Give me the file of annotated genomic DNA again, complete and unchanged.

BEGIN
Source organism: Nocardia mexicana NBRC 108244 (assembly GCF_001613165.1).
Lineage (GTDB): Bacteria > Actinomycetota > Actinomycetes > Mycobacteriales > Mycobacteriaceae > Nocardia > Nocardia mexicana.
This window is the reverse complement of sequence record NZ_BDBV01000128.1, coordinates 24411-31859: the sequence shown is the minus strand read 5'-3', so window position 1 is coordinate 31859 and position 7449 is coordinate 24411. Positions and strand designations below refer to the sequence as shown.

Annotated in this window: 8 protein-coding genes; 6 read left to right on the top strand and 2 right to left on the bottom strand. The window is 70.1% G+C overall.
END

Source organism: Nocardia mexicana NBRC 108244 (assembly GCF_001613165.1).
Lineage (GTDB): Bacteria > Actinomycetota > Actinomycetes > Mycobacteriales > Mycobacteriaceae > Nocardia > Nocardia mexicana.
This window is the reverse complement of sequence record NZ_BDBV01000128.1, coordinates 24411-31859: the sequence shown is the minus strand read 5'-3', so window position 1 is coordinate 31859 and position 7449 is coordinate 24411. Positions and strand designations below refer to the sequence as shown.

Annotated in this window: 8 protein-coding genes; 6 read left to right on the top strand and 2 right to left on the bottom strand. The window is 70.1% G+C overall.